I don't know about VA benefits but am surprised your wife can't be included with yours, that is ridiculous!
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  #13  
Old 02-23-2016, 09:11 PM
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Originally Posted by samie View Post
I completely agree with this and have thought the same thing, that's why if the preventative finds something they don't have to make a commitment to treating what is found. cya

i.e. they will pay for a preventative colonoscopy 100% but if polyps are found they won't pay for future ones until your (usually high) deductible is met

I don't know about VA benefits but am surprised your wife can't be included with yours, that is ridiculous!
If I was rated at 100% disabled she could get coverage but I'm not 100%.
With VA math I doubt I can ever get to 100%.
Va math 50+30+10=70
My wife had a colonoscopy and they found polyps.
She has met her deductible for the year so she should have been covered.
I got a bill from the pathology lab for $1200.
Seems the insurance company classified the lab work as tier 2 coverage so she had to meet that deductible.
I went to the CEO and he had the hospital cover the charge. If I hadn't questioned the bill I would have been stuck.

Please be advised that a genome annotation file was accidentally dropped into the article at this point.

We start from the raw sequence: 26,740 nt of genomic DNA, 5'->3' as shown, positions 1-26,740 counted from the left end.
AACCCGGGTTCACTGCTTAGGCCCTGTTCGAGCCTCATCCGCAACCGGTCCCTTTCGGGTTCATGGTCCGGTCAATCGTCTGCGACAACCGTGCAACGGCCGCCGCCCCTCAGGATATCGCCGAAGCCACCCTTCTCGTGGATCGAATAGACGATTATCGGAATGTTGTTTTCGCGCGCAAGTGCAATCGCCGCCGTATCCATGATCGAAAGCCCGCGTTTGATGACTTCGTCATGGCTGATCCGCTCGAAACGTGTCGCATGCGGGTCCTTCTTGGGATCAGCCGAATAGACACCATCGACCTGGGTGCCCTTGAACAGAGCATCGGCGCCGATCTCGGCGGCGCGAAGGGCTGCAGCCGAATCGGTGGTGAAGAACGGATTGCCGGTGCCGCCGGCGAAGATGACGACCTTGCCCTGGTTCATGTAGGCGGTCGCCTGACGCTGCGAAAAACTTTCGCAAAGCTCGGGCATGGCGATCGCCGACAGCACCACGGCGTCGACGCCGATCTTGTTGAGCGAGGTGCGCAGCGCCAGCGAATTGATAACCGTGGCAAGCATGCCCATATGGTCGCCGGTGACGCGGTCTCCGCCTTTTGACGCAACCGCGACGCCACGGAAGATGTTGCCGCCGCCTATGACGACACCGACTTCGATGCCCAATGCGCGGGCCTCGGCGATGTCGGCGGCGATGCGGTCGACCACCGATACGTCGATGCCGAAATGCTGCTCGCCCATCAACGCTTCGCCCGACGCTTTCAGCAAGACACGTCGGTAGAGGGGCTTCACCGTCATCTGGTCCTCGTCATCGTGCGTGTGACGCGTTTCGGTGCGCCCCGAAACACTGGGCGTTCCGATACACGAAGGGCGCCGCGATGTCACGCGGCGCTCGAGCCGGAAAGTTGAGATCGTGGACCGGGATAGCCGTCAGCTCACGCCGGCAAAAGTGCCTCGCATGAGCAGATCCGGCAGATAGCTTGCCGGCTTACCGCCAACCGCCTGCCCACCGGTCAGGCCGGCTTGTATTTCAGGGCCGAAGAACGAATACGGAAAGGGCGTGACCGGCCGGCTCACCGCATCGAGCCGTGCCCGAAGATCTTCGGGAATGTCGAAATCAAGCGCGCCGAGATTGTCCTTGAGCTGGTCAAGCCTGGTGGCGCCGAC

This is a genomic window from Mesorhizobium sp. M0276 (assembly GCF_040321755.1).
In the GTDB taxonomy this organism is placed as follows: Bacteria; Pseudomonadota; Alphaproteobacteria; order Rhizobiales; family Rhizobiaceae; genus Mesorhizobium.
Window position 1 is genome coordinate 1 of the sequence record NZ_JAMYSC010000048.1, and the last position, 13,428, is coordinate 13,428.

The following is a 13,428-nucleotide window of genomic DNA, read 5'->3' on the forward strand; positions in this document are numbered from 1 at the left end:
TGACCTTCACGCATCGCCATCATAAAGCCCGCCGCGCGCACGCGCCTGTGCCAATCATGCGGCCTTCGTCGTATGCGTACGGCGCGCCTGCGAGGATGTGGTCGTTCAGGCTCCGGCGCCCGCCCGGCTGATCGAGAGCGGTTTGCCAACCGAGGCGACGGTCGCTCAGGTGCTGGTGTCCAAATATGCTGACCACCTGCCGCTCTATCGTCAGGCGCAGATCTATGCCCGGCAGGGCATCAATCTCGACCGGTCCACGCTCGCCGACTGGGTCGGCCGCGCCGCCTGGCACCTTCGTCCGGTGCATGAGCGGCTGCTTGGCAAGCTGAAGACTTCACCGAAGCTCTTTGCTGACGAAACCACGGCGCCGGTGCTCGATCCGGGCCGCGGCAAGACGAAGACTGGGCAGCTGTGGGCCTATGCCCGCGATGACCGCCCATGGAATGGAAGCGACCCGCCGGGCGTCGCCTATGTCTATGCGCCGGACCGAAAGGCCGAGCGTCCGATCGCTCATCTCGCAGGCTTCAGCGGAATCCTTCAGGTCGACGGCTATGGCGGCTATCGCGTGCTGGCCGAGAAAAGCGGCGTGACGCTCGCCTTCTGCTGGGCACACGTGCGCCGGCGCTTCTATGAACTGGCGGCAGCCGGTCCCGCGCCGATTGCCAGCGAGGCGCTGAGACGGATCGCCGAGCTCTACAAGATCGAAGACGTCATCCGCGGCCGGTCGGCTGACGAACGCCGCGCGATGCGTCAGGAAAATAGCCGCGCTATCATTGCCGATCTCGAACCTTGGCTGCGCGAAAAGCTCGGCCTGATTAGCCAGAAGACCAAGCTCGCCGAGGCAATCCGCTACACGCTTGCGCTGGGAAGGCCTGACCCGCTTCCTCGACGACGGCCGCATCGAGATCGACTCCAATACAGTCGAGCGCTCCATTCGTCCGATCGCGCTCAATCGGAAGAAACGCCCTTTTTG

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Old 02-23-2016, 10:16 PM
samie samie is offline
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Originally Posted by backlash View Post
If I was rated at 100% disabled she could get coverage but I'm not 100%.
With VA math I doubt I can ever get to 100%.
Va math 50+30+10=70
My wife had a colonoscopy and they found polyps.
She has met her deductible for the year so she should have been covered.
I got a bill from the pathology lab for $1200.
Seems the insurance company classified the lab work as tier 2 coverage so she had to meet that deductible.
I went to the CEO and he had the hospital cover the charge. If I hadn't questioned the bill I would have been stuck.
such complete BS!

I have something that needs diagnostic treatment which will end up costing a TON because our deductible is so damn high! I wish I could go without healthcare but it isn't practical at my age and with this "condition" ttytt I feel fine but I guess I am being foolish to skip getting it looked at

maybe if we had less income/property it would be less expensive

and we are in NO WAY well off.

Last edited by samie; 02-23-2016 at 10:26 PM.
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  #15  
Old 03-23-2016, 11:02 PM
RochBear Male RochBear is offline
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Default Homesteading and health